Tag Archives: World War One

Armistice Day, World Peace, and Feeding the Hungry

One of the guns of Battery D, 105th Field Artillery, showing American flag which was hoisted after the last shot had been fired when the armistice took effect. Etraye, France. 11/11/1918Credits: National Archives

It was just a piece of paper. Yet on the morning of November 11, 1918, it meant peace.

For on that paper was a message from United States General John Pershing, ordering ceasefire on all fronts at 11 a.m. Germany had accepted the armistice. The Great War, or World War I, was over.

While the battlefields were filled with the most devastating firepower ever assembled, it was a small piece of paper that was the most powerful instrument of that day.

The announcing of the armistice on November 11, 1918, was the occasion for a monster celebration in Philadelphia, Pennsylvania. Thousands massed on all sides of the replica of the Statue of Liberty on Broad Street, and cheered unceasingly. Philadelphia Public Ledger. (National Archives)

Celebrations sprang up across the world. The Cincinnati Enquirer wrote, “It was Victory Day, and all Cincinnati helped celebrate this most momentous event in the history of the world.”

Americans fought and died right up to the armistice. Many who survived lived with the effects of shellshock . A whole world was in fact left shellshocked by the Great War, and millions of people were threatened with starvation and poverty as a result.

“Hunger knows no armistice,” a poster for the Near East Relief Committee stated. To tell the full story of World War I and its aftermath is to tell of hunger and great humanitarians.

The article in the Cincinnati Enquirer made it a point to mention the city’s impressive record providing relief throughout the conflict. In fact, in 1917 the paper printed the appeal of Frederick Chatfield, a leader for Belgium relief, who said one dollar a month would save a Belgian child from starvation and give him the extra food needed to keep him from disease. The newspaper even printed the names of those who sent in donations.

Cincinnati adopted the town of Hastiere in Belgium in order to help it rebuild from wartime destruction. Among the buildings damaged was a little church, built in the eleventh century, that was bombarded by shells.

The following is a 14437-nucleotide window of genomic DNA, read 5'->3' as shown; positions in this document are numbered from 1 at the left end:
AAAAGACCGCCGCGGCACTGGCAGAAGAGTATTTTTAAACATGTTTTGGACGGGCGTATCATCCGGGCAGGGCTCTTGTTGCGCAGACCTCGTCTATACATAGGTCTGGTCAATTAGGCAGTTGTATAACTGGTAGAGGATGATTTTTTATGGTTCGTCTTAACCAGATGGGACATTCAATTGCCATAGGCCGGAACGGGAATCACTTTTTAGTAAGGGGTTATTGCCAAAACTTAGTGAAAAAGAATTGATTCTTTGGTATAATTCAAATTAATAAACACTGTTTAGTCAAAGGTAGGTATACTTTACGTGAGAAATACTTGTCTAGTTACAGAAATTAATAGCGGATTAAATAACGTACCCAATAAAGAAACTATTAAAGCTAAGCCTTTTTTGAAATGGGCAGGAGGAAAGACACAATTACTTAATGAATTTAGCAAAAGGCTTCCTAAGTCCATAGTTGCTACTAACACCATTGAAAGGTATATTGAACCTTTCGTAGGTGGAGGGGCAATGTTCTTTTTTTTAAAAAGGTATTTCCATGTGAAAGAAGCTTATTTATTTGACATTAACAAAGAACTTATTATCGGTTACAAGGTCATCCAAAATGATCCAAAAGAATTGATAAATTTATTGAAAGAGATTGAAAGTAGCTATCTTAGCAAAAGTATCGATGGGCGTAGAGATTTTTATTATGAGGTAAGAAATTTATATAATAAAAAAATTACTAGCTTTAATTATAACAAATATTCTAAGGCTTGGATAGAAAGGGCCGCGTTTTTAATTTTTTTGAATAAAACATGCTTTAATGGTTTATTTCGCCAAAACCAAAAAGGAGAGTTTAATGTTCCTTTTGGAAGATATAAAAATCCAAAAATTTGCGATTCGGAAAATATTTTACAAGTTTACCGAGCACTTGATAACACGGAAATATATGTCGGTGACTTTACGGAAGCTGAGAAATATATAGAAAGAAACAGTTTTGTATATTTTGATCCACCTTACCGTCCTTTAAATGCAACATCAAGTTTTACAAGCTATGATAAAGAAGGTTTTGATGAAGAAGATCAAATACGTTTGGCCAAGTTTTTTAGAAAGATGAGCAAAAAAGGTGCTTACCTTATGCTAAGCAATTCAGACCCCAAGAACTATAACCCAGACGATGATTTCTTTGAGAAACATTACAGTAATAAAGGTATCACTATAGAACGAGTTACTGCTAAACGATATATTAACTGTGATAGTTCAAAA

The men and women who suffered through World War I deserved a lasting peace. However, the world was at war once again just two decades later. The Second World War would bring even more destruction than the first.

But on this Armistice Day, 2011, let’s remember that dream of world peace that should have followed the First World War, and not give up on that dream. The pursuit of world peace is the best memorial we can leave to the generation that sacrificed so much in the horror of the first World War.

Lands struck by war can recover. Interestingly, I recently received two messages from Belgium, one confirming that the country is a donor to the UN World Food Programme to help this agency fight hunger in conflict and disaster zones around the globe. The second message is from Hastiere. All is well there, and the little church is rebuilt-the Great War long in the rearview mirror.

Article first published as Armistice Day, World Peace and Feeding the Hungry on Blogcritics.

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The Road to Peace: From the Disarming of the Great Lakes to the Nuclear Test Ban Treaty

At a press conference President Eisenhower stated, “the concept of atomic war is too horrible for man to endure and to practice, and he must find some way out of it.” In “The Road to Peace” read about President Eisenhower and President Kennedy’s pursuit of a nuclear test ban treaty, a first step in nuclear arms control with the Soviet Union. The attempt to control nuclear weaponry came at a time when the Soviet Union and the United States were engaged in the Cold War. Tensions were running high.

A lesser-known arms control measure is also discussed in the book, how the Soviet Union and the United States actually agreed to ban nuclear weapons from at least one part of the globe in 1959. Also read how a diplomat from Mexico led the struggle to create a nuclear weapons free zone in Latin America in the aftermath of the Cuban Missile Crisis.

“The Road to Peace” includes the struggles between America and Britain over the Great Lakes and the Oregon territory. The now peaceful border of the United States and Canada did not come about easily. Read about diplomatic initiatives after World War I when the great hope of mankind was an end to warfare. Also, there is a concluding section on the INF and Open Skies treaties. Featured in “The Road to Peace” are notable peace efforts by extraordinary statesmen who served in government here and abroad from 1812 to the 20th century. Lessons of diplomacy and cooperation between countries are applicable to today’s conflicts.

Table of Contents
Introduction
1. War and Peace on the Great Lakes
2. The Oregon Treaty
3. Peace After the Great War?
4. Eisenhower, Kennedy and the Nuclear Test Ban Treaty
5. The First Nuclear Weapon Free Zones
Epilogue- The INF and Open Skies Treaties
Notes
Index

The Road to Peace is available from

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